Desert – and Hollywood – Fun In Palm Springs

Time travel to celebrity getaways, take a jeep into the desert and meet the local wildlife on this family getaway.

by Mimi Slawoff

Desert and Hollywood Fun

The Omni Ranch Las Palmas Resort includes a Splashtopia water park so the kids can cool off while you relax. PHOTO BY MIMI SLAWOFF

In the desert about 110 miles east of Los Angeles, Palm Springs is the ancestral home to the Agua Caliente Band of Cahuilla Indians, and its serenity was first discovered by Hollywood in the 1920s. It served as a rendezvous spot for Clark Gable and Carole Lombard. Bob Hope, Frank Sinatra and others bought homes there, and today’s stars – including Leonardo DiCaprio and Halle Berry – continue to use it as an escape.

In the last decade, Palm Springs and the surrounding communities of Cathedral City, Rancho Mirage, Desert Hot Springs, Palm Desert, Indian Wells, La Quinta and Indio have merged into one destination known as Greater Palm Springs.

On a weekend visit in late September, we stayed at the sprawling Omni Rancho Las Palmas Resort and Spa (www.rancholaspalmas.com), a congenial family hotel on Bob Hope Drive in Rancho Mirage. Our room, adjacent to Splashtopia water park, had a patio overlooking a golf course. This gave us the option of enjoying gorgeous mountain views from the patio or floating on an inner tube in the lazy river, gazing up at palm trees reaching high into deep blue skies while kids glided down water slides and splashed through water features. Landscaped paths lead to the resort’s restaurants and spa, but complimentary pick-up service in a golf cart is available.

Across from the resort is a shopping center (Michael’s Pizzeria, www.michaelspizzeria.com, is yummy).  Down the street is Sunnylands Center & Gardens (www.sunnylands.org), where late philanthropists Walter and Leonore Annenberg hosted elaborate parties for seven U.S. presidents, the British royal family and Hollywood celebrities. Today it is known as a West Coast “Camp David,” still playing host to U.S. and world leaders, but you can take a tour! Admission to the gardens is free, and tours of the Annenberg residence cost $35 per person. Reservations are required.

With a short drive into downtown Palm Springs, you can do a bit of time traveling. The elegant Circa 59 restaurant (www.psriviera.com), located inside the Riviera Palm Springs (the area’s largest resort when it was built in 1959), oozes Old Hollywood ambiance with oversized crystal chandeliers, retro furnishings and Andy Warhol pop art. Seated in a cozy, red leather upholstered booth with pool views, we contemplated a diverse menu including seafood and meat entrees, burgers, and mac and cheese. The elegant small plates and shareables – including the pulled pork sliders we chose – would work great for kids, too. It’s an interesting place, elegant but not at all stuffy. Though martinis are the signature drink here, the family next to us wore shorts to dinner.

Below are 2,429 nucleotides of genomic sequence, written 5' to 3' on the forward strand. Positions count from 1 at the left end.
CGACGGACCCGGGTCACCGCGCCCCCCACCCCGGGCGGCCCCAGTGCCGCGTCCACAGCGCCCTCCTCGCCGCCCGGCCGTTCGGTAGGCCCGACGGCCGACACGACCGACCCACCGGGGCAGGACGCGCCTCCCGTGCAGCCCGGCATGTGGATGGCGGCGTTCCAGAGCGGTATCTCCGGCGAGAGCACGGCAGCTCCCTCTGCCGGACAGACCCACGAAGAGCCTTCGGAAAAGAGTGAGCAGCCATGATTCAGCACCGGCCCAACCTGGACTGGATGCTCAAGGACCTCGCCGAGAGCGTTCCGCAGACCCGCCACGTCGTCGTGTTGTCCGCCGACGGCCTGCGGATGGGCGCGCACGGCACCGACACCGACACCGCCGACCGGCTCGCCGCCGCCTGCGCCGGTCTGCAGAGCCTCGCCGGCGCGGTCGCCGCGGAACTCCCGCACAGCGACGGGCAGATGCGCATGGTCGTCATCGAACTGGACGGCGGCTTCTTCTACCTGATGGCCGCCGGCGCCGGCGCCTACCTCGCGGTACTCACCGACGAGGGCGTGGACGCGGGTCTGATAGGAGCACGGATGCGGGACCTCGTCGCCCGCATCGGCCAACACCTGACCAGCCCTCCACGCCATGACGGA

The following day at 8 a.m. we met naturalist guide Carlos Salas and fellow passengers for a three-hour Desert Adventures (www.red-jeep.com) tour to the San Andreas Fault Line. The big red jeep was comfortable and stocked with chilled water bottles, but the bumpy, narrow dirt roads twisting through the rocky canyons made it feel like an Indiana Jones ride. We made several stops, with Carlos guiding us on short walks while talking about local geology and tectonic plates (and why it’s not true that California will slip into the Pacific during the Big One). We drove to the fault line, identifiable by a strip of palm trees along the top.

Desert and Hollywood Fun

On a Desert Adventures jeep tour, columnist Mimi Slawoff got the chance to scramble around Granny Gulch to enjoy the view. PHOTO COURTESY MIMI

At a nearby natural palm oasis with clear water seeping from an underground aquifer, Salas pointed out plants the Cahuilla Indians used for medicine and making sandals, baskets and huts. Navigating winding dirt roads through Fossil Canyon and Granny Gulch, we stopped to hike between unique formations, squeezing through crevices and climbing up steep rocks for panoramic desert, Salton Sea and mountain views.

Back at the hotel, the grown-ups took a break for spa treatments – a pedicure for my mom and a massage for me. Then we drove downtown (abundant with free parking) to visit the Palm Springs Art Museum (www.psmuseum.org), featuring contemporary works as well as classic Western art and an outdoor sculpture garden. At the entrance is a portion of the Palm Springs Walk of Stars, golden palm stars embedded in sidewalks.  Around the corner is a 26-foot Marilyn Monroe statue on display through March.  We grabbed an early dinner at the nearby Kaiser Grille (www.kaisergrille.com), a Palm Springs classic with an outdoor patio and village views.

Up early the next day to beat the heat, we went to The Living Desert (www.livingdesert.org), a 1,080-acre preserve in Palm Desert housing animals from Africa and North America. Trails lead to natural habitats, including a rocky hill for bighorn sheep, and themed desert and butterfly gardens. At the Discovery Center, kids learn about desert life through interactive exhibits.

Our last stop: the popular Palm Springs Aerial Tramway (www.pstramway.com). The 10-minute, 2.5-mile ride begins at 2,643 feet elevation and ends at the Mountain Station at 8,516 feet. The rotating platform ensures everyone gets awesome desert and mountain views. At the top, there are viewing platforms and numerous hiking trails. It’s 30 degrees cooler up there, so bring a light jacket. There’s snow in winter.

After a great weekend away, there was still time for one more treat on the way home: date shakes at the famous Hadley Fruit Orchards (www.hadleyfruitorchards.com) in Cabazon.

 

Let’s Go columnist Mimi Slawoff is a mother of three who writes about family fun.

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